Kidney Disease in Foals Due to Leptospirosis
By Nathalie Fouché, DrMedVet, Dipl. ECEIM, of the Swiss Institute of Equine Medicine, and Vince Gerber, DVM, PhD, Dipl. ACVIM, ECEIM, FVH, of ISME, WEVA treasurer and junior-vice president.
Although many horses are exposed to the bacteria Leptospira interrogans, only a few develop clinical disease. The presence of circulating antibodies against different forms (serovars) of these bacteria suggest anywhere from 10% (in a Canadian study) to 33% (in an Australian survey) to more than 50% of healthy horses (in Swiss research) are exposed to Leptospira species.
The main health concerns associated with Leptospira species are abortion in pregnant mares and equine recurrent uveitis. However, foals can also develop disease, although in much lower numbers, due to exposure to the bacteria. Acute renal (kidney) disease and respiratory failure in foals have been described in the literature due to leptospirosis infection.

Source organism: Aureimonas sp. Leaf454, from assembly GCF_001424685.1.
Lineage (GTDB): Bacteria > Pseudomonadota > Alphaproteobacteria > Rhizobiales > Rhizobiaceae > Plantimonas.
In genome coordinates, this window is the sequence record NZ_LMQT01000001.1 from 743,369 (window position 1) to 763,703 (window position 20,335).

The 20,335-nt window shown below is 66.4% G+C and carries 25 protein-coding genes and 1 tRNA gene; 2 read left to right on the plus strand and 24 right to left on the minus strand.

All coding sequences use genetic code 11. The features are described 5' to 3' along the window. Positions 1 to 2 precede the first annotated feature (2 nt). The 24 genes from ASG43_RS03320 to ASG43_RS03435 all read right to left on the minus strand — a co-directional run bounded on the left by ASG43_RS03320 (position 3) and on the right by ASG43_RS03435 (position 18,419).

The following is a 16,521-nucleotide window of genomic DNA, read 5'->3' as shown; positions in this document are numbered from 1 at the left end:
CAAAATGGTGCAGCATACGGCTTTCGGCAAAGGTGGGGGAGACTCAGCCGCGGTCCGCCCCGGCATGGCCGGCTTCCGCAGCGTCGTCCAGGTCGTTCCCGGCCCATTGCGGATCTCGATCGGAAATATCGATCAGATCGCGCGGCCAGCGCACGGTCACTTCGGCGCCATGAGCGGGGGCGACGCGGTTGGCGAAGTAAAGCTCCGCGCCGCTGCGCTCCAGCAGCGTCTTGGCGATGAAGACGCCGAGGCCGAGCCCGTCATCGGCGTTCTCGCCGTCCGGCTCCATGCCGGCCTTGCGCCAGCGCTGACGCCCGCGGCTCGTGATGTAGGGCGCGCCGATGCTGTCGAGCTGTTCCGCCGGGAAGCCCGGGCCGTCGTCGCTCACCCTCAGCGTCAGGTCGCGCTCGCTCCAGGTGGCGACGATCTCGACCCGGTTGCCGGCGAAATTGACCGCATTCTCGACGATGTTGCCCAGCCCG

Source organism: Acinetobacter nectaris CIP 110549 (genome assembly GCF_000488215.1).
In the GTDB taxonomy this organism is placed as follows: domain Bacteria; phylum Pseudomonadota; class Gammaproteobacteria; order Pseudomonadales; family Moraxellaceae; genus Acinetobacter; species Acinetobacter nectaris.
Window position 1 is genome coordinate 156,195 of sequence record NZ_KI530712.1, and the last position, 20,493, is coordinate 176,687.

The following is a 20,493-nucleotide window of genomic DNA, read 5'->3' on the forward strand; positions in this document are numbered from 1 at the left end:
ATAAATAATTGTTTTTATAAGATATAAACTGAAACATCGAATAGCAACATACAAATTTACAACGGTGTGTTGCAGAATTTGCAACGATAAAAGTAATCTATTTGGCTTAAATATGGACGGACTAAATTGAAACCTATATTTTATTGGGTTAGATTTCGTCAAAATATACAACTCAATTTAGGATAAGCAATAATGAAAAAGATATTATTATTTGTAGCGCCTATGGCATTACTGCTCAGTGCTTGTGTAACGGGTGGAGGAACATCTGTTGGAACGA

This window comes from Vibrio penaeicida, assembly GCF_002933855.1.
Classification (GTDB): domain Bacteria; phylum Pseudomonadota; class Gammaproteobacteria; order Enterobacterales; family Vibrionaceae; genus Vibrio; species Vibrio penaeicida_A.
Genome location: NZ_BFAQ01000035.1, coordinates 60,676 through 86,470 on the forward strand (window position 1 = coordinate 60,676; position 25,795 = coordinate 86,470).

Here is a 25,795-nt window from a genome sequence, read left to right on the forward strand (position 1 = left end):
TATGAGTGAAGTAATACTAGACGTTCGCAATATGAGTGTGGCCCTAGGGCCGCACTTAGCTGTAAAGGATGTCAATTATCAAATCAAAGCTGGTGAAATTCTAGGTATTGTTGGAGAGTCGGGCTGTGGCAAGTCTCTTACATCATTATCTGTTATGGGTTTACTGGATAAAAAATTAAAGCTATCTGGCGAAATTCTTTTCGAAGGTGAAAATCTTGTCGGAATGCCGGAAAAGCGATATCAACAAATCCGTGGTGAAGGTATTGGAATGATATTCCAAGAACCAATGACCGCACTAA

“Foals presented with acute renal injury due to leptospirosis usually show nonspecific clinical signs,” said Nathalie Fouché, DrMedVet, Dipl. ECEIM, of the University of Bern, in Switzerland, who recently reviewed the clinical records of these cases. “Those foals are unwilling to nurse, obtunded (lacking alertness), and might have a high rectal
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